To participate in the Program or not

The flow of Program participants has recently slowed. In part, because many taxpayers have already come forward to fix their problems, but also because the calculation as to whether to enter the Program has drastically changed in a taxpayer friendly way. 

First, as the Program evolved, the US came to the realisation that each violation of tax and bank reporting rules was not equal. This is especially important for those whose mistakes were inadvertent, innocent, “less guilty” or “non-wilful.” For these people, the voluntary disclosure of previously unreported assets and accounts comes with relatively small or no penalties (aside from attorney and accountant fees) as it would be outside of the Program. 

Second, in 2015, the IRS announced a policy where it would limit the assertion of penalties to less than the law allows. As a result, the IRS will “only” seek to impose one or two years of 50% penalties for a wilful failure to report a foreign bank account. After practicing for many years in an environment where the US may assess six years of FBAR penalties, this is truly a relief and has resulted in my recommendation that fewer people enter the Program (but still disclose in some other manner). It should be noted that this is a US policy shift not a change in the law, thus, this treatment may change at any time.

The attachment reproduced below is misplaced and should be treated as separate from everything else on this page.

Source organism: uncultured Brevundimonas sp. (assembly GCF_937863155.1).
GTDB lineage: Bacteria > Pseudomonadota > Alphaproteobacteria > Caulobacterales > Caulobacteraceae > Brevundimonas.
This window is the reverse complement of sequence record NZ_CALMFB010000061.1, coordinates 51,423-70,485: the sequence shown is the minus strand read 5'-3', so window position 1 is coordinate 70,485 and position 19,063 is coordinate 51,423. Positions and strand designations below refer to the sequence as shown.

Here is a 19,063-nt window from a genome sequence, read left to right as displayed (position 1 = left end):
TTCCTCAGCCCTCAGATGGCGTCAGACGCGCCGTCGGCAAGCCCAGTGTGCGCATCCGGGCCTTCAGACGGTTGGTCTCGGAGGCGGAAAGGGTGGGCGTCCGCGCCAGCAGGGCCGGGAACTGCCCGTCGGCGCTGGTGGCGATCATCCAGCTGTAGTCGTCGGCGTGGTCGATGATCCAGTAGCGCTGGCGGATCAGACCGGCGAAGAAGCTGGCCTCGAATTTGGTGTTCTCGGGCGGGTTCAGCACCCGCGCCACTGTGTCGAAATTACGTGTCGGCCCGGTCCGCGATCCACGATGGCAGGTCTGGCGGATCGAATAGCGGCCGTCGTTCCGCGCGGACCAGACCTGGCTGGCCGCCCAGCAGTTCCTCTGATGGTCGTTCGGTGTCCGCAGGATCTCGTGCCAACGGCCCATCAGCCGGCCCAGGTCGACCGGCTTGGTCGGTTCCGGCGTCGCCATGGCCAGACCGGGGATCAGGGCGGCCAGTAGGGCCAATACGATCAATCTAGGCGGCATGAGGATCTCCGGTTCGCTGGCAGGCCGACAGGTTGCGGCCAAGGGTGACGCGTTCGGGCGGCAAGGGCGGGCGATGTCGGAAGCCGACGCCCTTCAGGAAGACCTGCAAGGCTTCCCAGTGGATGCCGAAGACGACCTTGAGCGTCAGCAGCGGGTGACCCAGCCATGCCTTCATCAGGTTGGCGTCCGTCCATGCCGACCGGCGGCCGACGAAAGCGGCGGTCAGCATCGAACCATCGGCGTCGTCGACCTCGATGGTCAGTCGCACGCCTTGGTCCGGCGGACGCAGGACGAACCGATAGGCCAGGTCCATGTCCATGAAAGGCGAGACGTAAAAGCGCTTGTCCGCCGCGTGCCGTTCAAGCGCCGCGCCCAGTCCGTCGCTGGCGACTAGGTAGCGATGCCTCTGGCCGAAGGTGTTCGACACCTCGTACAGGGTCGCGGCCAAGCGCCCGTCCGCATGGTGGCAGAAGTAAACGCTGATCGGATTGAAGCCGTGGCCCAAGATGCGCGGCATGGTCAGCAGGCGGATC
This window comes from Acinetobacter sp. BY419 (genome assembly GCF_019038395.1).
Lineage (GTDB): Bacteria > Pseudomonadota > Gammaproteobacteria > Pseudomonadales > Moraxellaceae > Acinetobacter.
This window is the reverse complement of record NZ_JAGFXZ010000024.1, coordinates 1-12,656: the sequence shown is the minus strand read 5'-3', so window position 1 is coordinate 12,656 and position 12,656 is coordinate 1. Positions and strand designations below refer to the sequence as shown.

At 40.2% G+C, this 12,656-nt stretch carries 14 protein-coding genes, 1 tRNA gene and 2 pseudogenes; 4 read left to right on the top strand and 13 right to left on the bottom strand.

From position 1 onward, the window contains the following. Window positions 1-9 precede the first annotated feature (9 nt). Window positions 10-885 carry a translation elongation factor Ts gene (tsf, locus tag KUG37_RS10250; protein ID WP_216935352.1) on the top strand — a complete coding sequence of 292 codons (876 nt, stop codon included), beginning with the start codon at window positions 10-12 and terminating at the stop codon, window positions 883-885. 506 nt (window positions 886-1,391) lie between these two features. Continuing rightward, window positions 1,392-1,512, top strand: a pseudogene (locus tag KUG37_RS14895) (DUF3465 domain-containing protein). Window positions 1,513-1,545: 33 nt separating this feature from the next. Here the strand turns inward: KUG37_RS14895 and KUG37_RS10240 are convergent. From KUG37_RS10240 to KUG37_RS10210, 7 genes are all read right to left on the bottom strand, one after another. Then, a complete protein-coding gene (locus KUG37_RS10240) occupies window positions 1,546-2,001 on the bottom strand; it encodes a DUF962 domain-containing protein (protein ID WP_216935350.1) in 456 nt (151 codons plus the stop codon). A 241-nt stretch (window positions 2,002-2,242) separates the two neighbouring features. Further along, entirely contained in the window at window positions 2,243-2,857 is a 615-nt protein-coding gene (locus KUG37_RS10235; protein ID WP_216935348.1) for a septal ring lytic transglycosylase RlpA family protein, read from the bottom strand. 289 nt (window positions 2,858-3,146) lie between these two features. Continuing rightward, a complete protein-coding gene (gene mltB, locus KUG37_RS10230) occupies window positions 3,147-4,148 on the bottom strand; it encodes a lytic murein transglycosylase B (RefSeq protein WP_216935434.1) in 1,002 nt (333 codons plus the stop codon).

The decision as to whether to enter the Program should be made with the above thoughts in mind and participation should be left to those who are wilful and who would definitely benefit from the civil penalty structure of the Program. It is strongly advised that taxpayers who may have been noncompliant obtain professional assistance to: calculate their exposure to tax, interest and/or penalties; determine the cost of “fixing” their noncompliance; and then make an informed decision as to which (if any) path to compliance to embark upon. 


Why do anything?

There is genuine cause for concern, especially considering both an increase in US aggression in its investigations outside of its borders and the staggering volume of information that the US now possesses and continues to acquire from: individual and bank information disclosures; whistle-blowers; criminal prosecutions; and intergovernmental agreements that provide for greater transparency and increased cooperation.